I recently attended (and moderated a panel at) the Clean Truck and Bus Summit in Shanghai. Of course the first topic that came to my mind was electric vehicles. But this conference looked at the full range of alternative fuels. And one that was discussed much more than electrification was compressed natural gas, or CNG.
CNG is abundant, cheaper than diesel, and cleaner burning than diesel or gasoline. But the growth of a CNG fleet in China faces one of the same obstacles that growing an EV fleet faces, namely lack of a refueling infrastructure. There are also supply questions – China is just beginning to try to get at its plentiful natural gas reserves. China is estimated to have the largest reserve of shale gas in the world at 1,275 trillion cubic ft. But that gas is deeper and tighter than reserves in the U.S., and China lacks the technology to recover it. China’s state-own petroleum companies have been on an acquisition spree, however, buying western companies that do have that technology. The U.S. has plenty of natural gas, and selling some of it to China could help our trade deficit with China. That might occur but there are, as always where China is concerned, political objections.
Then there is the actual supply in China of vehicles that run on CNG. There are few passenger vehicles. The number of commercial vehicles is also still small though growing. But that is less of a barrier than those listed above, according to my industry friends. Commercial vehicle manufacturers such as Navistar are eyeing the CNG segment as are Chinese truck makers.
CNG has advantages as a fuel over electric vehicles in the pollution area, as well, at least in the near to medium-term. It is more clean-burning than gasoline or diesel. While electric vehicles don’t produce any emissions, in China the electricity to charge them is largely produced by burning coal, defeating the purpose where cleaning up the air is concerned.
Boosting the number of CNG vehicles on the road would also help reduce China’s dependence on foreign oil, a huge concern of the Chinese government. But a large-scale switch to CNG might simply transfer that dependence to imported natural gas, at least until China is able to get at its natural gas reserves, which are trapped in shale formations. Still, that seems a short-term issue rather than a systemic one.
Estimates of the size of China’s CNG vehicle fleet by 2020 suggest that most feel those obstacles will be overcome. WAYs Consulting, based in Guangzhou, estimates that China will rank number one in the world in ownership of CNG vehicles in China by 2020 at 3.5 to 4.5 million vehicles. CNG will be more popular in some provinces than others, however. WAYS forecasts that by 2015, when the total number of CNG vehicles in China will be 2.3 to 2.5 million vehicles, 10 provinces will have more than 100,000 CNG vehicles. The standouts include Xinjiang and Sichuan at more than 400,000 each and Shandong at more than 300,000. As for infrastructure, WAYS figures there will be up to 5,000 natural gas stations in China by 2020.
Consultancy ATKearney is more bullish on CNG in China than on electric vehicles, though CNG fueling infrastructure is still a major constraint to developing the market for CNG vehicles, Bill Ding of ATKearney told the Clean Truck and Bus Summit. Ding compared the technology and customer acceptance for CNG, battery-electric, and hybrid medium-duty and heavy-duty commercial vehicles. CNG wins against both BEVs and HEVs. The technology is mature and customer acceptance high with CNG, said Ding.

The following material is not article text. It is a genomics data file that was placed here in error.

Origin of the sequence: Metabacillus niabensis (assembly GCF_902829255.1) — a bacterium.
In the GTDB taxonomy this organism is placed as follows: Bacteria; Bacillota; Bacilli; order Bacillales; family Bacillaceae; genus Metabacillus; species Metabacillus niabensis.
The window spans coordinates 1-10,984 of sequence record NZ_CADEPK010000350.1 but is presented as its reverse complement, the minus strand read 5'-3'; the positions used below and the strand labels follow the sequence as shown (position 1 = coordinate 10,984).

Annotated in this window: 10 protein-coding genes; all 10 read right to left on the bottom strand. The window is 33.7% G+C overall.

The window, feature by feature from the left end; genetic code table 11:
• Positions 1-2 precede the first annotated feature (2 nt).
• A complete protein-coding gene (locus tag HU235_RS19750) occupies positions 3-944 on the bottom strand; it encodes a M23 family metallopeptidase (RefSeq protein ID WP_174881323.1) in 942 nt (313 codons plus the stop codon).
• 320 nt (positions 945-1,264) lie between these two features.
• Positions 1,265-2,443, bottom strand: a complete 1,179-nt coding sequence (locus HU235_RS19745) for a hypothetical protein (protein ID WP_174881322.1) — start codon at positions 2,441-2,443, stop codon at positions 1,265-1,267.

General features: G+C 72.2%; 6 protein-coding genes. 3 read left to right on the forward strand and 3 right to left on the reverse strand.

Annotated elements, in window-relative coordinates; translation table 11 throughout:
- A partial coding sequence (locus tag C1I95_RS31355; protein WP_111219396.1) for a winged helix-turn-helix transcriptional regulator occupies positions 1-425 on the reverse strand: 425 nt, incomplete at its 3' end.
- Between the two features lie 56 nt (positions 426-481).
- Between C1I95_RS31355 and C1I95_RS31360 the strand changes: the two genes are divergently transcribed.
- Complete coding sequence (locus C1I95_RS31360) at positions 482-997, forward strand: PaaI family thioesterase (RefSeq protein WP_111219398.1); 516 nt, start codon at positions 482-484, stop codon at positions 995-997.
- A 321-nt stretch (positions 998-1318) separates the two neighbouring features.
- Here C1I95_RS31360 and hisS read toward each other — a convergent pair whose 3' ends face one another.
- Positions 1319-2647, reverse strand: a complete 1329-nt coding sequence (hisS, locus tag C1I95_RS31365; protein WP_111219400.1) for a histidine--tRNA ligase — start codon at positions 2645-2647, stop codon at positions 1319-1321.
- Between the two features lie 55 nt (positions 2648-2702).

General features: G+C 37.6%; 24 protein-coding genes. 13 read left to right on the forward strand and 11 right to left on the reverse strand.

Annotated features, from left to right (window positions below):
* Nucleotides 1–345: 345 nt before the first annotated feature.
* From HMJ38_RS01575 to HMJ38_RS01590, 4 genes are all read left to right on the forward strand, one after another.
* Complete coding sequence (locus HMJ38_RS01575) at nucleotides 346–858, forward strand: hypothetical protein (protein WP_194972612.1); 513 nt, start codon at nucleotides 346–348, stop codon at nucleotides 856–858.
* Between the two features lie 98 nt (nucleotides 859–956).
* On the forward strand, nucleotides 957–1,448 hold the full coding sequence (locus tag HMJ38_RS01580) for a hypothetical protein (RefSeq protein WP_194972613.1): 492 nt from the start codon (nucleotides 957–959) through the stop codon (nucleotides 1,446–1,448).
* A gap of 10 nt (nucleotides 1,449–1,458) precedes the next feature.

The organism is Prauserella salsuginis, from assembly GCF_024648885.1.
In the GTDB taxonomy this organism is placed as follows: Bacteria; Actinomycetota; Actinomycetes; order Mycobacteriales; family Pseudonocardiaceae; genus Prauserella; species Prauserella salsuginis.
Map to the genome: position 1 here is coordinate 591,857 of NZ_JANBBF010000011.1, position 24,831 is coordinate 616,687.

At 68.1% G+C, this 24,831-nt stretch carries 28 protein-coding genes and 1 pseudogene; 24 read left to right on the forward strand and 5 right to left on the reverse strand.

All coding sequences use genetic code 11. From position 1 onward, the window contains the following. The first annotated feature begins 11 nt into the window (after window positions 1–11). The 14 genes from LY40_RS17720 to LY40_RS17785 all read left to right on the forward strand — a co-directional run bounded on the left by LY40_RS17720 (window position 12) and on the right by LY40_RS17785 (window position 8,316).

On the other hand, battery electric vehicle technology for trucks is not mature and there are lots of doubts about both the technology and charging infrastructure, he said. As for HEVs, though there has been investment in hybrids because of government support, the battery and battery control technology gap in China is still large compared to other places, he said. Customer acceptance is therefore low.
Growing the number of “clean” medium-duty commercial vehicles is crucial because they accounted for nearly half of the NOX emissions in China in 2011 and 61% of the PM emissions, according to ATKearney. Still, HEV commercial vehicle sales will top those of CNG units in 2020 in both the medium and heavy duty segments, according to ATKearney.
It forecasts the market for medium duty HEV commercial vehicle sales at 850,000 units in 2020. The medium-duty CNG truck market is forecast to be 710,000 units in 2020 and the market for battery-electric units will be zero. Yep, that’s right, zero.
The market for battery-electric drivetrain sales will for some reason be a bit bigger in 2020 in the heavy-duty truck segment, at 5,000 units. Hybrid electric heavy-duty sales in 2020 are forecast to be 360,000 units and CNG sales 200,000.
If these forecasts turn out to be true, there is a clear opportunity for suppliers of components to produce CNG-powered commercial vehicles. There will also be a market for components that convert gasoline-powered vehicles to CNG.
And there are already signs that municipal governments like CNG. Beijing plans to have 5,000 CNG-powered taxis by 2015 and 7,000 CNG-powered buses. And I’m sure there are many other examples that I just don’t know about.
Does this mean CNG will replace electrification in China? Hardly. Merely that it is a more suitable solution in the near term to achieve the government’s goals of reducing dependence on foreign oil and having cleaner air.
Article by Alysha Webb, a freelance automotive journalist and founder of ChinaEV Blog.